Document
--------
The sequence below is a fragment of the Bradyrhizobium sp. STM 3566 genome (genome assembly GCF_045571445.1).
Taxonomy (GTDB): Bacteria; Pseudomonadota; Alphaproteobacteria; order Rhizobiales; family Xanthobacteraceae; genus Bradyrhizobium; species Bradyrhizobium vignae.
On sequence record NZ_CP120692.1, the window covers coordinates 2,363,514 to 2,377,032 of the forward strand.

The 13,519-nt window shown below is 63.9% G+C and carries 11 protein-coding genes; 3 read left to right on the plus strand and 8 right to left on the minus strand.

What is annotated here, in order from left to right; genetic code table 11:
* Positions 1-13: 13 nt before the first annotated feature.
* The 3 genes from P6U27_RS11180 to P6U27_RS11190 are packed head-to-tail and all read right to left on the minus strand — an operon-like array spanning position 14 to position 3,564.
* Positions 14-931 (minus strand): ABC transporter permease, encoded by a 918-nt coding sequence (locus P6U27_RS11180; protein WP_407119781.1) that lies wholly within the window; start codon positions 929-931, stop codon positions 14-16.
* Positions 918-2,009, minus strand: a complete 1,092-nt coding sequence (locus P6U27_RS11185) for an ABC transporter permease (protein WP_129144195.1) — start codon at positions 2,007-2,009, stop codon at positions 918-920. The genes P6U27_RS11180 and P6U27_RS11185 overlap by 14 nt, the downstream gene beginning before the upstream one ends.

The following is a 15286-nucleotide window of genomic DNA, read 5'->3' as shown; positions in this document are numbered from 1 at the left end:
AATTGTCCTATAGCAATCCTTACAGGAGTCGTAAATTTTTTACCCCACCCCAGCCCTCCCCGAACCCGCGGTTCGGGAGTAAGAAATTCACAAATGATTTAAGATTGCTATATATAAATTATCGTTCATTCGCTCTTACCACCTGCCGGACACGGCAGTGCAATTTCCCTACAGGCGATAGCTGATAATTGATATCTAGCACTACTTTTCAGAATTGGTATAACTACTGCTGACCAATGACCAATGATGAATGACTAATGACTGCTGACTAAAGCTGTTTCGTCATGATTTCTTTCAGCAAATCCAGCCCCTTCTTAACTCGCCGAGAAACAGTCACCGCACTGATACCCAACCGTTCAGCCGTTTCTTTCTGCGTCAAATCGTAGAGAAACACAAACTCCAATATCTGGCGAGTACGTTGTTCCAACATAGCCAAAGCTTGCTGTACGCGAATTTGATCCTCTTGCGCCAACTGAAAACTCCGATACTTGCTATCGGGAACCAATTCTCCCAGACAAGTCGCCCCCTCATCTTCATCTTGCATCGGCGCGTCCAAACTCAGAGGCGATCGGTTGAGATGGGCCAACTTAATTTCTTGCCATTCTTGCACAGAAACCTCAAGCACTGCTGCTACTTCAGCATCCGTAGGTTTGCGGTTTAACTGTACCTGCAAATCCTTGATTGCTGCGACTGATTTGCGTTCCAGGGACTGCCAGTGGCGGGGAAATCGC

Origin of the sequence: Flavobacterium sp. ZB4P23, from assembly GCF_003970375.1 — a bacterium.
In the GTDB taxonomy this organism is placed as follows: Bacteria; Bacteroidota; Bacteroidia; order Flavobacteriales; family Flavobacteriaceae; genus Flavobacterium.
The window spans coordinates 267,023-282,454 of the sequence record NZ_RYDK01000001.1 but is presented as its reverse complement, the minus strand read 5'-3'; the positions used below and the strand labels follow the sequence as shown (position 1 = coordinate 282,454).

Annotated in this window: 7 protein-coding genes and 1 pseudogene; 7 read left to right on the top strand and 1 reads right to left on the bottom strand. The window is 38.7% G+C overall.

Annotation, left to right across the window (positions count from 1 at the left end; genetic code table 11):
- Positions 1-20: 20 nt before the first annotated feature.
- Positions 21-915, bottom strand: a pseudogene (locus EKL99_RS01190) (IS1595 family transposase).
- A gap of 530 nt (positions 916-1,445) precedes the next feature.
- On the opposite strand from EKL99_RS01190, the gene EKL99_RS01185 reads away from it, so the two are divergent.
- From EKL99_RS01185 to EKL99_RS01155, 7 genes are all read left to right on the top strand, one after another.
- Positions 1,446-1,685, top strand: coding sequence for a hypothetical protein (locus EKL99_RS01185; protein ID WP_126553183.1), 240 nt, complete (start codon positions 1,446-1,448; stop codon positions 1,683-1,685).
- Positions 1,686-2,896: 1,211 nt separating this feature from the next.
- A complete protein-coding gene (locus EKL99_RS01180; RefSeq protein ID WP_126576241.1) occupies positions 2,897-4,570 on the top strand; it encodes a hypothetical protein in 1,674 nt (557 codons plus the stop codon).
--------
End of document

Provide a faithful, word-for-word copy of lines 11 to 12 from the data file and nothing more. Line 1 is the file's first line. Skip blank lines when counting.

AATTGTCCTATAGCAATCCTTACAGGAGTCGTAAATTTTTTACCCCACCCCAGCCCTCCCCGAACCCGCGGTTCGGGAGTAAGAAATTCACAAATGATTTAAGATTGCTATATATAAATTATCGTTCATTCGCTCTTACCACCTGCCGGACACGGCAGTGCAATTTCCCTACAGGCGATAGCTGATAATTGATATCTAGCACTACTTTTCAGAATTGGTATAACTACTGCTGACCAATGACCAATGATGAATGACTAATGACTGCTGACTAAAGCTGTTTCGTCATGATTTCTTTCAGCAAATCCAGCCCCTTCTTAACTCGCCGAGAAACAGTCACCGCACTGATACCCAACCGTTCAGCCGTTTCTTTCTGCGTCAAATCGTAGAGAAACACAAACTCCAATATCTGGCGAGTACGTTGTTCCAACATAGCCAAAGCTTGCTGTACGCGAATTTGATCCTCTTGCGCCAACTGAAAACTCCGATACTTGCTATCGGGAACCAATTCTCCCAGACAAGTCGCCCCCTCATCTTCATCTTGCATCGGCGCGTCCAAACTCAGAGGCGATCGGTTGAGATGGGCCAACTTAATTTCTTGCCATTCTTGCACAGAAACCTCAAGCACTGCTGCTACTTCAGCATCCGTAGGTTTGCGGTTTAACTGTACCTGCAAATCCTTGATTGCTGCGACTGATTTGCGTTCCAGGGACTGCCAGTGGCGGGGAAATCGC

Origin of the sequence: Flavobacterium sp. ZB4P23, from assembly GCF_003970375.1 — a bacterium.